• Jenkins DJ, Kendall CW, Vuksan V, Augustin LS, Mehling C, Parker T, Vidgen E, Lee B, Faulkner D, Seyler H, Josse R, Leiter LA, Connelly PW, Fulgoni V 3rd. 1999b. Effect of wheat bran on serum lipids: influence of particle size and wheat protein. Journal of the American College of Nutrition 18(2):159-65.
  • Jenkins DJA, Wolever TMS, Leeds AR, Gassull MA, Haisman P, Dilawari J, Goff DV, Metz GL, Alberti KG. 1978. Dietary fibres, fibre analogues, and glucose tolerance: importance of viscosity. British Medical Journal 1(6124):1392-1398.
  • Lemay A, Dodin S, Kadri N, Jacques H, Forest J-C. 2002. Flaxseed dietary supplement versus hormone replacement therapy in hypercholesterolemic menopausal women. The American Colege of Obstetricians and Gynecologists 100(3):495-504.
  • Lezaun A, Fraj J, Colás C, Duce F, Domínguez MA, Cuevas M, Eiras P. 1998. Anaphylaxis from linseed. Allergy 53(1):105-106.
  • Li D, Sinclair A, Wilson A, Nakkote S, Kelly F, Abedin L, Mann N, Turner A. 1999. Effect of dietary alpha-linolenic acid on thrombotic risk factors in vegetarian men. American Journal of Clinical Nutrition 69(5):872-882.
  • Mills S, Bone K. 2005. The Essential Guide to Herbal Safety. St. Louis (MO): Elsevier Churchill Livingstone.
  • O'Neil MJ, Smith A, Heckelman PE, Budavari S, editors. 2001. The Merck Index: An Encyclopedia of Chemicals, Drugs, and Biologicals, 13th edition. Whitehouse Station (NJ): Merck & Co., Inc.
  • Pagana CD, Pagana TJ. 2002. Mosby's Manual of Diagnostic and Laboratory Tests, 2nd edition. St. Louis (MO): Mosby, Inc.
  • Pan A, Sun J, Chen Y, Ye X, Li H, Yu Z, Wang Y, Gu W, Zhang X, Chen X, Demark-Wahnefried W, Liu Y, Lin X. 2007. Effects of a flaxseed-derived lignan supplement in Type 2 diabetic patients: a randomized, double-blind, cross-over trial. PLoS ONE 11:1-7.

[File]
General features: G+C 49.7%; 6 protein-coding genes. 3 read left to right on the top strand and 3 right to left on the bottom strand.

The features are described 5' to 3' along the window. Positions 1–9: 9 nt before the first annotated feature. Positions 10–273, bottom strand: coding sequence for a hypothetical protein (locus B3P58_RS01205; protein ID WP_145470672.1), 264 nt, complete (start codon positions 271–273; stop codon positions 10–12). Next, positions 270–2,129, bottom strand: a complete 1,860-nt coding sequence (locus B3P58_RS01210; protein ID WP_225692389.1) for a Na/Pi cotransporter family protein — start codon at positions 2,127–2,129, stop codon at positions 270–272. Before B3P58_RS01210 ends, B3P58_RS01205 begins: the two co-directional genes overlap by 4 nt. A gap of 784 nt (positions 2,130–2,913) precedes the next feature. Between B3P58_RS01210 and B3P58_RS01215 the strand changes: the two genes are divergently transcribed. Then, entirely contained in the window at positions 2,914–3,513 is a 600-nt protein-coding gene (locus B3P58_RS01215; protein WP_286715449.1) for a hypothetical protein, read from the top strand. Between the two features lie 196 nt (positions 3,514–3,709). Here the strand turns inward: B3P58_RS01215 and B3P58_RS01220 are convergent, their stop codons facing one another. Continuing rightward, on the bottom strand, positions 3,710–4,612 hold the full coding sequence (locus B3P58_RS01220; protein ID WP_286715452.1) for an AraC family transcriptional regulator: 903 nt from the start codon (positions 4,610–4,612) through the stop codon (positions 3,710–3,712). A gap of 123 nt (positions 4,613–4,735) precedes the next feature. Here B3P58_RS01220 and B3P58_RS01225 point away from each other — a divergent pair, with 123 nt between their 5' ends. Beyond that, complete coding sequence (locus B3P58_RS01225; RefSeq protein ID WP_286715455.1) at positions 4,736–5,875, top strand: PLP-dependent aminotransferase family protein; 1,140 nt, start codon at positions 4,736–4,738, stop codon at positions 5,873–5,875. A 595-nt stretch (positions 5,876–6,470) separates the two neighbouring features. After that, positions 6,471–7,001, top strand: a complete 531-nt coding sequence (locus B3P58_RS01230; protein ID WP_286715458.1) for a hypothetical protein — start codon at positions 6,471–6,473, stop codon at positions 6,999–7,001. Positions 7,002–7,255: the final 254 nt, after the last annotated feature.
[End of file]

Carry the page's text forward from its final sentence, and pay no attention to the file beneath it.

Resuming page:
• Sanders TA, Lewis F, Slaughter S, Griffin BA, Griffin M, Davies I, Millward DJ, Cooper JA, Miller GJ. 2006. Effect of varying the ratio of n-6 to n-3 fatty acids by increasing the dietary intake of alpha-linolenic acid, eicosapentaenoic and docosahexaenoic acid or both on fibrinogen and clotting factors VII and XII in persons aged 45-70 y: the OPTILIP Study. American Journal of Clinical Nutrition 84(3):513-522.
  • Simmer K, Schulzke SM, Patole S. 2008. Longchain polyunsaturated fatty acid supplementation in preterm infants. Cochrane Database Syst Rev. 2008 Jan 23;(1):CD000375. Update of: Cochrane Database Syst Rev. 2004;(1):CD000375.
  • Zhang W, Wang X, Liu Y, Tian H, Flickinger B, Empie MW, Sun SZ. 2008. Dietary flaxseed lignan extract lowers plasma cholesterol and glucose concentrations in hypercholestrolaemic subjects. British Journal of Nutrition 99(6):1301-1309.

Appendix 1: Examples of dosages

  • 230 mg (approx. 1 ml), per day (provides approximately 5% of the IOM's AI for alpha-linolenic acid) (IOM 2006)
  • 7.7 g (approx. 8 ml), per day (provides approximately 5% of the IOM's AI for linoleic acid) (IOM 2006)